Story by Art Department / August 18, 2020

Charleston local Erica Stine is a Savannah College of Art and Design (SCAD) Furniture Design master’s student. This year she was awarded a top honor at the Red Dot Design Awards, honoring excellence in sustainable design innovation. This competition draws more than 11,000 submissions from roughly 60 countries across the world. Erica won a Red Dot Design Concept Award in the “Home Furniture” category. Her concept, “The Fly-Ash Chair,” is constructed of recycled coal waste. As a response to global energy dependence on coal, the chair extends the coal life-cycle, creating a more sustainable and optimistic emerging solution within the furniture industry. We chat with Erica about what inspires her, how she comes up with different concepts for her pieces, and why sustainable design is so important. 

What inspired you to become an artist? 

I knew I wanted to be a designer starting at a pretty young age. I was lucky enough to have an idea of what I wanted my career trajectory to look like early on. The many art and design classes and camps I attended really solidified my love of all things creative. My first love was Georgia O’Keeffe – I couldn’t get enough of her pieces. I love the expression of art but I wanted to create functional things; enter design. The great thing about design is that the functionality only adds to its impact. There are so many ways to shape someone’s experience through design that are often more approachable and accessible for people than art may be.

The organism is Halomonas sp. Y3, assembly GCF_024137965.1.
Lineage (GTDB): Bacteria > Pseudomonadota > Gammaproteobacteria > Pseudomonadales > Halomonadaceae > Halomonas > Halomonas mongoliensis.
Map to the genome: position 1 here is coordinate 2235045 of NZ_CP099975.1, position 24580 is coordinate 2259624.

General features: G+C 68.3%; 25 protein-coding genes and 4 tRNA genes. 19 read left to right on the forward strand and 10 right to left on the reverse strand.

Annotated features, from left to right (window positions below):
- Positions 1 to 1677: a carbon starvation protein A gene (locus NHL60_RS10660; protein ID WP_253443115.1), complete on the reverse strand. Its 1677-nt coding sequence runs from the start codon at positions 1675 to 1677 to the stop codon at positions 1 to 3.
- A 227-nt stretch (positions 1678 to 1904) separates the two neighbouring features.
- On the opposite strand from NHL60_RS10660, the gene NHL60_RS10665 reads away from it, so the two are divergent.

How did art influence you growing up? 

I grew up in Greenville, SC. Greenville had a ton of great resources for students in the arts. They have the Governor’s School for the Arts and the Fine Arts Center, both of which I attended. The art teachers I had were incredible and I can’t say enough about their profound impact. The arts are so valuable in school and I owe a lot to the relationships I had with my art teachers. Greenville really celebrates art and design and I’m happy to see my hometown support creativity in both the school system and the many city arts events they organize.